Smino is sitting in an AirBnB in New York City, answering questions while getting a haircut, as other crew members recline on a couch. The room has a relaxed vibe, but it’s been a hectic few months for the rapper/singer. He’s been performing around the country, despite injuring his leg on the tour’s second date in Pontiac, Michigan and taking stage on crutches ever since. Two days before our interview, he performed a sold out show at the Bowery Ballroom in Manhattan.
Smino was born and raised in St. Louis “with four big sisters, mom and dad in the crib, and a big ass Rottweiler.” Both parents were musically active in church, and work as professional musicians now, exposing the young artist to gospel, funk and jazz. “I just always felt like music was music,” he says of bridging the gap between his parents’ music and his own. “I like to call gospel ‘honest s–t.’ That’s gospel too.”
Smino began writing and producing as a kid, and got into his recording groove when he moved to Chicago in 2010 to attend Columbia College. He dropped out in his freshman year, and traveled back and forth to St. Louis before finally settling in the Windy City in 2014. Between those two stints in Chicago, he met his team: his then-future manager Chris Classick who gave him unlimited access to record at his studio, producer Monte Booker, and the rest of his Zero Fatigue crew. “This dude cutting my hair right now is an engineer,” he remarks, referring to his barber/collaborator L10MixedIt, who worked on a few songs for Chance the Rapper’s smash LP Coloring Book. “Years later, he’s got a Grammy and s–t.”
With connections to two of the most headline-dominating cities in the country right now, Smino stays connected with both. The Michael Brown shooting in Ferguson, Missouri had a huge impact: he had a show in town the night before, one of his friends took a photo of Brown’s body that circulated around the news, and he attended the police-militarized candlelight vigil the next day. The shooting, Smino says, made him decide to push harder to use his voice for good. “It made me feel like, s–t, I’m actually feeling like I ain’t been helpful just being out here,” he relates. “That’s kind of how I got to where I’m at — pushing so hard [to do] something better for the city.”
As far as Chicago goes, he appreciates being part of such a blossoming creative hub: he maintains working relationships with the likes of Noname, Saba, and Chance The Rapper. “We all just some underdogs that’s talented, that don’t give a f–k about what the rest of the world sounds like,” he says. “It’s a beautiful thing to be a part of a community like that, it’s not something I had the luxury of growing up in St. Louis. All these different people to give me this good advice and keep my mental sane while all this s–t is growing so rapidly.”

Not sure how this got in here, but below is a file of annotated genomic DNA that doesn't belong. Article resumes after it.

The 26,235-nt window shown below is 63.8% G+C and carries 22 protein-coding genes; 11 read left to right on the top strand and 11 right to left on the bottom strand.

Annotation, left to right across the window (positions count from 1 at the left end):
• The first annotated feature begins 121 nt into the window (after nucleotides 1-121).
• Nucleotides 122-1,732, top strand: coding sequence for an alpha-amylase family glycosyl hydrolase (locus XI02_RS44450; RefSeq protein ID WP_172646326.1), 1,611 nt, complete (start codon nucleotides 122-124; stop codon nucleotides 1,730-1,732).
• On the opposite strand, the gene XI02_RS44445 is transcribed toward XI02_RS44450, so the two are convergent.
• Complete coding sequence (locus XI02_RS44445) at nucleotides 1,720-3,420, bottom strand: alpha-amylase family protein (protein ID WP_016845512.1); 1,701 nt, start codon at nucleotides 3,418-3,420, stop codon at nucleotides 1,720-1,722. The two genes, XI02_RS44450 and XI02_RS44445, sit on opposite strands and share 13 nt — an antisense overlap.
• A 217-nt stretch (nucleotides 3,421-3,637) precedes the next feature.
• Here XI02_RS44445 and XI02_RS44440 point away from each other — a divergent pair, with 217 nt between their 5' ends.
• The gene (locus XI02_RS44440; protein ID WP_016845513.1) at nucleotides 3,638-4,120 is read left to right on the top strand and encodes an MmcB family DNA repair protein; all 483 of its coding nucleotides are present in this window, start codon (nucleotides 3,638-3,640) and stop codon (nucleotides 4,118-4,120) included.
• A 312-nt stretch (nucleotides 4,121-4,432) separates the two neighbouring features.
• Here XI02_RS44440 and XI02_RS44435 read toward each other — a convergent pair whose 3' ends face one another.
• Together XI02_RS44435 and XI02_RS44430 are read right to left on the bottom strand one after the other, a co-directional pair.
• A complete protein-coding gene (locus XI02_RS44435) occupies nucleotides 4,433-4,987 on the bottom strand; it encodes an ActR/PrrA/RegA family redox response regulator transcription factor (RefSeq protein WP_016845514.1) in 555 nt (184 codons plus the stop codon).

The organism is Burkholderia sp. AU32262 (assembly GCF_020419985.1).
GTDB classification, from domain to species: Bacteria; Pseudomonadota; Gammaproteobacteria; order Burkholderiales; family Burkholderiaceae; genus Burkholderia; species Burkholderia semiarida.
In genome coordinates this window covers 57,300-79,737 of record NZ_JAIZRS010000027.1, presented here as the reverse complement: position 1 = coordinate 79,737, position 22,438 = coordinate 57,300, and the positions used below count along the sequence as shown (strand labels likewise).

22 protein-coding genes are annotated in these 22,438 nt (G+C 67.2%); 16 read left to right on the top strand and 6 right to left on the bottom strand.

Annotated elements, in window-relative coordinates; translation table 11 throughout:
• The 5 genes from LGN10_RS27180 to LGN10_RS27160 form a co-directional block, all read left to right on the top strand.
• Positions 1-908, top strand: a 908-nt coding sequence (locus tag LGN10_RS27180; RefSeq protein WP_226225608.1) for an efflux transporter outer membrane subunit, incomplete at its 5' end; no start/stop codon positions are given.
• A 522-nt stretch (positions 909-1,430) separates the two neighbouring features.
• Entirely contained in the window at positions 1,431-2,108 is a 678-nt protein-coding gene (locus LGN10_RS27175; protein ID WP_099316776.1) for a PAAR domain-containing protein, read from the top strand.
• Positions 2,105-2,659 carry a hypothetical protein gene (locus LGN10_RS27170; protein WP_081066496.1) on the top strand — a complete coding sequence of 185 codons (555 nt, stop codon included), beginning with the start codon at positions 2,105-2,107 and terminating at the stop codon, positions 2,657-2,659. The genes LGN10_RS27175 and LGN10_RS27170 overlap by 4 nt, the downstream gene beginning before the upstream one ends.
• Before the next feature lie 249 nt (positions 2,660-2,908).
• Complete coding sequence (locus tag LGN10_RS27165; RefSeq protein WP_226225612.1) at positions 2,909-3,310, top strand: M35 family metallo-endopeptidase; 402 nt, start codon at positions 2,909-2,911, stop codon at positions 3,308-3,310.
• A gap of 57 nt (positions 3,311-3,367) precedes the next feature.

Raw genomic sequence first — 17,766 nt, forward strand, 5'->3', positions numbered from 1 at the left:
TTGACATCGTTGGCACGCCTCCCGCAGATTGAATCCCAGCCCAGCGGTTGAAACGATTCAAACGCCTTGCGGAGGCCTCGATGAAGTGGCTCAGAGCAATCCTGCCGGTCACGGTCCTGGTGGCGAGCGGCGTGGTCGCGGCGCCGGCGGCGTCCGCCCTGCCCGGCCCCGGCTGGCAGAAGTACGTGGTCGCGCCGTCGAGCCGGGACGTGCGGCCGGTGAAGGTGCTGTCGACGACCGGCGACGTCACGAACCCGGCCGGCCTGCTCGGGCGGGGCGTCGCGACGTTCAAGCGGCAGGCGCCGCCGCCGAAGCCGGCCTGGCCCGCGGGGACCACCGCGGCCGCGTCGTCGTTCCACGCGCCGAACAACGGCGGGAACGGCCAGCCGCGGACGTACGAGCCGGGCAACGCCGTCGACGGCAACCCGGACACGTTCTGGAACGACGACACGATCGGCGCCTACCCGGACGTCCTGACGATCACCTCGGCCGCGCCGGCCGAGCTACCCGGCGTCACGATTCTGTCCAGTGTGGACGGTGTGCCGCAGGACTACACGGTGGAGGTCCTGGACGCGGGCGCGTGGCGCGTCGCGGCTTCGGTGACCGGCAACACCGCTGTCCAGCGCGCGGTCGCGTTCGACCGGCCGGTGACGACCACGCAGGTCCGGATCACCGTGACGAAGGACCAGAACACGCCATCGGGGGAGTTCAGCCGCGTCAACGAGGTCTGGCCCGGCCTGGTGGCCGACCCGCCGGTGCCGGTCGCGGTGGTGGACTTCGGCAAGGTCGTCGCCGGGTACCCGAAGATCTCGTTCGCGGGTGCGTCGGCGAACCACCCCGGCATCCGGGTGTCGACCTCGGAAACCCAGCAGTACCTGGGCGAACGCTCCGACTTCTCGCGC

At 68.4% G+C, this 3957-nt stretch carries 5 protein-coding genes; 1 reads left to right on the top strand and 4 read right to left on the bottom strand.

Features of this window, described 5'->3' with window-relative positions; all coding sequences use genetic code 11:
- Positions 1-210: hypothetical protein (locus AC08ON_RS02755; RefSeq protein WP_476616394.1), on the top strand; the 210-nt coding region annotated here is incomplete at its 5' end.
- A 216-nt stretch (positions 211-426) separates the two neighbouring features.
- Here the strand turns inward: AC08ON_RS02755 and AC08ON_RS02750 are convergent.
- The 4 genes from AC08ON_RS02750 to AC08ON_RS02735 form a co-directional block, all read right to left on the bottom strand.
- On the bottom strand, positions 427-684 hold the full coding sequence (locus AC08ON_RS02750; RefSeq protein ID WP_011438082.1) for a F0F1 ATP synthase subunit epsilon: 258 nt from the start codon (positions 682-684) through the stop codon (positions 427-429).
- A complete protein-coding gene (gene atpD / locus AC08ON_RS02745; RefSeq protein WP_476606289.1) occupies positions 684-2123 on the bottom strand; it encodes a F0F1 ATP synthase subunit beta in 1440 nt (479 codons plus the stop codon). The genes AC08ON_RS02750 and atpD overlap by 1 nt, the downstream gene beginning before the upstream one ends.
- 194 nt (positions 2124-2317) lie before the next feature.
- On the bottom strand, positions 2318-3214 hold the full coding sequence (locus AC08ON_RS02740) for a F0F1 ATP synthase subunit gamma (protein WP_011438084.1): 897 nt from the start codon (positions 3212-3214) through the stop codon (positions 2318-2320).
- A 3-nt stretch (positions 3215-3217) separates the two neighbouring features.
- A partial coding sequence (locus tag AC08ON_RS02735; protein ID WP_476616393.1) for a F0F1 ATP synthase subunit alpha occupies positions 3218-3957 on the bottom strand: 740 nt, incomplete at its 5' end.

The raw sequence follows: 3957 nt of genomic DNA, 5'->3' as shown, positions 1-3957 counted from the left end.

With unrestricted studio time, he and producer Monte Booker developed a strong chemistry. Booker, who has cited Timbaland and Flying Lotus as influences, crafts warm, hazy backdrops while integrating quirky, unconventional sounds that add character. Smino himself harnesses a melodic, springy flow with rhymes that vary from sensual to reflective, somber to empowering. Smino’s S!CK S!CK S!CK (2015) and blkjuptr (2016) EPs built him a fan base that packed venues on a “blkjuptr live” tour.
His full-length debut blkswn sees him and Booker at their creative peak, and the accolades have reflected such: Smino was Apple Music’s New Artist of the Week, sold out shows continue, and positive press is rolling in. He says that between blkjuptr and blkswn, he did a lot of soul searching while breaking up with an ex-girlfriend and staying to himself — citing the lyric from blkjuptr where he raps, “it’s crazy how the best move I made all year was standing still.”
“[I was able to] flush out the man-made problems I was having and just really get in touch with my spirit. You just gotta quiet yourself down sometimes,” Smino says. “I wanted the people from blkjuptr to feel like they were going on a journey with me. blkswn sounds, to me, like I just conquered something. I know exactly what I want. And I’m not scared to ask for it, push for it, or fight for it.”
Now, it’s all about continuing his own journey and building with Zero Fatigue – which includes Booker, Jay2, Bari Allen, and Jean Deaux,, all of whom have begun to build their own audiences before dropping any projects of their own. He and the squad have begun to find success already, but as far as Smino is concerned, they have a long way to go.
“I try not to get caught up on s–t we’re doing too much — I try to be on the s–t we’re about to be doing,” Smino says. “I’m still working to get somewhere, so I feel like this is just proving that I can make it there.”